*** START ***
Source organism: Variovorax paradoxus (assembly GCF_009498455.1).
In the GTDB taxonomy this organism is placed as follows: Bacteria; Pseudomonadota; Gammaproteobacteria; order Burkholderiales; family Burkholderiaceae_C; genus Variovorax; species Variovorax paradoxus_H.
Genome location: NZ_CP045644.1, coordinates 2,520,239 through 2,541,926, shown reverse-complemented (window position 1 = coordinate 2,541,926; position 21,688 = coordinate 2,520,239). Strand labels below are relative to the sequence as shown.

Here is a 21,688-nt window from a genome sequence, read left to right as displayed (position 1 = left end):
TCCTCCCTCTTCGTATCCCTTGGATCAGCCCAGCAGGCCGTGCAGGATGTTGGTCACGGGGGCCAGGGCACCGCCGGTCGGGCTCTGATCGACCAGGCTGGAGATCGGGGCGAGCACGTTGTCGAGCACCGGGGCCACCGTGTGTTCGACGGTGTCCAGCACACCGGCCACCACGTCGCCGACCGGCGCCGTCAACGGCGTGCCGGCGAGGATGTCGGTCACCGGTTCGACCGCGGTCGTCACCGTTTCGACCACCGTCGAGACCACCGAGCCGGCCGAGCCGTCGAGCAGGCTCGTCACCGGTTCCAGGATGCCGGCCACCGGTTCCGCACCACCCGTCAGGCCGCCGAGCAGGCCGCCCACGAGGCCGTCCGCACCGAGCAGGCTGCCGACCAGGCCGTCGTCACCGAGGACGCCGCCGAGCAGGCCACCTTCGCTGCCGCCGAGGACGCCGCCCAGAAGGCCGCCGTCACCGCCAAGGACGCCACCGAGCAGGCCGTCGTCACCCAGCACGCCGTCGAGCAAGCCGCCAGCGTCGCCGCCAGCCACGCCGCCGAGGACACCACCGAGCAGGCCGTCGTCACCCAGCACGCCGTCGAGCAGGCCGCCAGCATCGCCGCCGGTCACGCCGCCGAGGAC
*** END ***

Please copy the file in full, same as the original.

Source organism: Variovorax paradoxus (assembly GCF_009498455.1).
In the GTDB taxonomy this organism is placed as follows: Bacteria; Pseudomonadota; Gammaproteobacteria; order Burkholderiales; family Burkholderiaceae_C; genus Variovorax; species Variovorax paradoxus_H.
Genome location: NZ_CP045644.1, coordinates 2,520,239 through 2,541,926, shown reverse-complemented (window position 1 = coordinate 2,541,926; position 21,688 = coordinate 2,520,239). Strand labels below are relative to the sequence as shown.

Here is a 21,688-nt window from a genome sequence, read left to right as displayed (position 1 = left end):
TCCTCCCTCTTCGTATCCCTTGGATCAGCCCAGCAGGCCGTGCAGGATGTTGGTCACGGGGGCCAGGGCACCGCCGGTCGGGCTCTGATCGACCAGGCTGGAGATCGGGGCGAGCACGTTGTCGAGCACCGGGGCCACCGTGTGTTCGACGGTGTCCAGCACACCGGCCACCACGTCGCCGACCGGCGCCGTCAACGGCGTGCCGGCGAGGATGTCGGTCACCGGTTCGACCGCGGTCGTCACCGTTTCGACCACCGTCGAGACCACCGAGCCGGCCGAGCCGTCGAGCAGGCTCGTCACCGGTTCCAGGATGCCGGCCACCGGTTCCGCACCACCCGTCAGGCCGCCGAGCAGGCCGCCCACGAGGCCGTCCGCACCGAGCAGGCTGCCGACCAGGCCGTCGTCACCGAGGACGCCGCCGAGCAGGCCACCTTCGCTGCCGCCGAGGACGCCGCCCAGAAGGCCGCCGTCACCGCCAAGGACGCCACCGAGCAGGCCGTCGTCACCCAGCACGCCGTCGAGCAAGCCGCCAGCGTCGCCGCCAGCCACGCCGCCGAGGACACCACCGAGCAGGCCGTCGTCACCCAGCACGCCGTCGAGCAGGCCGCCAGCATCGCCGCCGGTCACGCCGCCGAGGAC